Community gathers on fourth anniversary of Abdirahman Abdi’s death

By Maureen McEwan

It has been four years since the death of Abdirahman Abdi in Hintonburg. The 37-year-old Somali-Canadian was killed during an altercation with Ottawa Police Service officers outside of his home at 55 Hilda St. on July 24, 2016.

This July 24th, hundreds of community members gathered at the site to pay their respects to the memory of Abdi and his family and to demand change. The “Standing Together 2020” event was organized by the Justice for Abdirahman Coalition (‘the Coalition’). 

The Coalition is an Ottawa-based advocacy group that was created in 2016 days after Abdi’s death. 

“The objective of the Coalition’s campaign is to obtain greater transparency, challenge racial inequity, and bring positive change in order to secure justice for the late Abdirahman Abdi and his family,” the Coalition’s webpage states. 

At the Standing Together 2020 event, Farhia Ahmed, the Coalition’s chair, spoke to the crowd.  

“His death has caused an awakening. A united community and a strong call for justice has emerged,” said Ahmed, echoing the message on the memorial plaque at 55 Hilda St. honouring Abdi. 

“We are in awe of the movement that we’ve seen rise around us and we are in awe of the support that we’ve received,” Ahmed added. “Of course, we benefit from the plight and the fight of those activists who came before us. Indeed, they were many. But you, you have endured with us and the Abdi family — Four grueling years of justice moving at a snail’s pace.”

The week of July 20-24 also marked the close of the trial of Con. Daniel Montsion. At the Ontario Court of Justice, Montsion was charged with manslaughter, aggravated assault and assault with a weapon in connection to the fatal incident in 2016. The Standing Together 2020 organizers confirmed that the verdict will be read in October 2020. 

“The system must change. The structure must change. The process must change. And the infrastructure, the framework — and the legal framework, in specific — must change,” Ahmed said. “And we’re all going to change it together.” 

At the time of his death, Abdi was known to have mental health issues. Naini Cloutier, Executive Director of Somerset West Community Health Centre (SWCHC), spoke to the need for first responders to deal with mental health issues in a different way.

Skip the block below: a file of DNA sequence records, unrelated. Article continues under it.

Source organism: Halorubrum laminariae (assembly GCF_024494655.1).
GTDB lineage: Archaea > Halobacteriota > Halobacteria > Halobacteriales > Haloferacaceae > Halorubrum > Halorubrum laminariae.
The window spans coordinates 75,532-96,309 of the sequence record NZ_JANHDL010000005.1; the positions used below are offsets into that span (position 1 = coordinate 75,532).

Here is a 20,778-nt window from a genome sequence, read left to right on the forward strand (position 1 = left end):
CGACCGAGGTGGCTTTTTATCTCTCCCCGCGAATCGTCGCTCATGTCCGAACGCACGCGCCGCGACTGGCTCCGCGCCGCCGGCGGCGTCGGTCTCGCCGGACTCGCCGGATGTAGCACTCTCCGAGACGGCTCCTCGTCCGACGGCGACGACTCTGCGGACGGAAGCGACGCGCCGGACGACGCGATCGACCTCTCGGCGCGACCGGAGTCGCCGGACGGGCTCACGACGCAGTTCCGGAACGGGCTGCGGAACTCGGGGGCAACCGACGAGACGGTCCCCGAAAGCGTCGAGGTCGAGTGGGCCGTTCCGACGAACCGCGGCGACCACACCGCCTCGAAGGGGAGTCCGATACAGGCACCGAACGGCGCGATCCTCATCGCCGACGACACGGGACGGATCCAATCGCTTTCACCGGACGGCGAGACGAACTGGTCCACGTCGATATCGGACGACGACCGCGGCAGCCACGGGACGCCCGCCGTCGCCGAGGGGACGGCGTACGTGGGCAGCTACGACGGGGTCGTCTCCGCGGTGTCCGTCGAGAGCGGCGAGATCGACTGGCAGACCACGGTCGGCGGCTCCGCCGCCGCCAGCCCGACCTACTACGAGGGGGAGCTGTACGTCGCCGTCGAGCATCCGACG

“For someone who is suffering from mental health, the consequences should not be that disastrous. The fact that someone did not get the needed support in [their] community should not end up in the disastrous manner, in the horrifying manner, in which [that] life had ended,” Cloutier said at Standing Together 2020. “There are so many alternatives available. There are so many other models and possibilities.” 

“I think it is a lack of imagination and it is a lack of awareness when people resort to such inhuman approaches to dealing with mental health,” she added.  

Local religious leaders, business owners, advocates and members of the Coalition spoke at the event as did Kitchissippi Coun. Jeff Leiper and Ottawa Centre MPP Joel Harden. Lawrence Greenspon, lawyer to the Abdi family, spoke towards the end of the evening. 

“This past year has been particularly difficult for the Abdi family, and they fully recognize and appreciate your support during this difficult time,” Greenspon said.  “At a time of despair, thank you for your concern. At a time of loss, thank you for your support and understanding. And, above all, thank you for remembering Abdirahman Abdi and his family.”

To learn more about the Coalition, visit

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